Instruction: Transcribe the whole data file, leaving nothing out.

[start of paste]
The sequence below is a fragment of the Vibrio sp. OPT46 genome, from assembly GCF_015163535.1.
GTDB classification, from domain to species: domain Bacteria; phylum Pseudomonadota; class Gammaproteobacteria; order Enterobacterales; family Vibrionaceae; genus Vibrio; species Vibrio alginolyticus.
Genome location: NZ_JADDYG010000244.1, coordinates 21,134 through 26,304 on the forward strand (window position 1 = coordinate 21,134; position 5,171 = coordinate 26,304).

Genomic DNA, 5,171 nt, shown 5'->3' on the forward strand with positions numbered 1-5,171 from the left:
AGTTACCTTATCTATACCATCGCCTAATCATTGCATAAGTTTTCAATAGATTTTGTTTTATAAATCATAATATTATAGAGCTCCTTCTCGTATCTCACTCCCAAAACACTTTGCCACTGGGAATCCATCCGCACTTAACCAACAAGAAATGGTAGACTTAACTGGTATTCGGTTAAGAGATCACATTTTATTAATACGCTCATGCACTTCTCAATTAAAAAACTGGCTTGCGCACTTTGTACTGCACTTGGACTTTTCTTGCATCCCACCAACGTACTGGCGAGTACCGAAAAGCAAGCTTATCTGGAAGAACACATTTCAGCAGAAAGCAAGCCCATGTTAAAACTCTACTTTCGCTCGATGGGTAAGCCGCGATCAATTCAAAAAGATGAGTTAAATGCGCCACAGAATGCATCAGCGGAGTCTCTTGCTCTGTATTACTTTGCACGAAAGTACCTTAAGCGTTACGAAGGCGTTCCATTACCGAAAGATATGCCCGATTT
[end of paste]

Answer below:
The sequence below is a fragment of the Vibrio sp. OPT46 genome, from assembly GCF_015163535.1.
GTDB classification, from domain to species: domain Bacteria; phylum Pseudomonadota; class Gammaproteobacteria; order Enterobacterales; family Vibrionaceae; genus Vibrio; species Vibrio alginolyticus.
Genome location: NZ_JADDYG010000244.1, coordinates 21,134 through 26,304 on the forward strand (window position 1 = coordinate 21,134; position 5,171 = coordinate 26,304).

Genomic DNA, 5,171 nt, shown 5'->3' on the forward strand with positions numbered 1-5,171 from the left:
AGTTACCTTATCTATACCATCGCCTAATCATTGCATAAGTTTTCAATAGATTTTGTTTTATAAATCATAATATTATAGAGCTCCTTCTCGTATCTCACTCCCAAAACACTTTGCCACTGGGAATCCATCCGCACTTAACCAACAAGAAATGGTAGACTTAACTGGTATTCGGTTAAGAGATCACATTTTATTAATACGCTCATGCACTTCTCAATTAAAAAACTGGCTTGCGCACTTTGTACTGCACTTGGACTTTTCTTGCATCCCACCAACGTACTGGCGAGTACCGAAAAGCAAGCTTATCTGGAAGAACACATTTCAGCAGAAAGCAAGCCCATGTTAAAACTCTACTTTCGCTCGATGGGTAAGCCGCGATCAATTCAAAAAGATGAGTTAAATGCGCCACAGAATGCATCAGCGGAGTCTCTTGCTCTGTATTACTTTGCACGAAAGTACCTTAAGCGTTACGAAGGCGTTCCATTACCGAAAGATATGCCCGATTT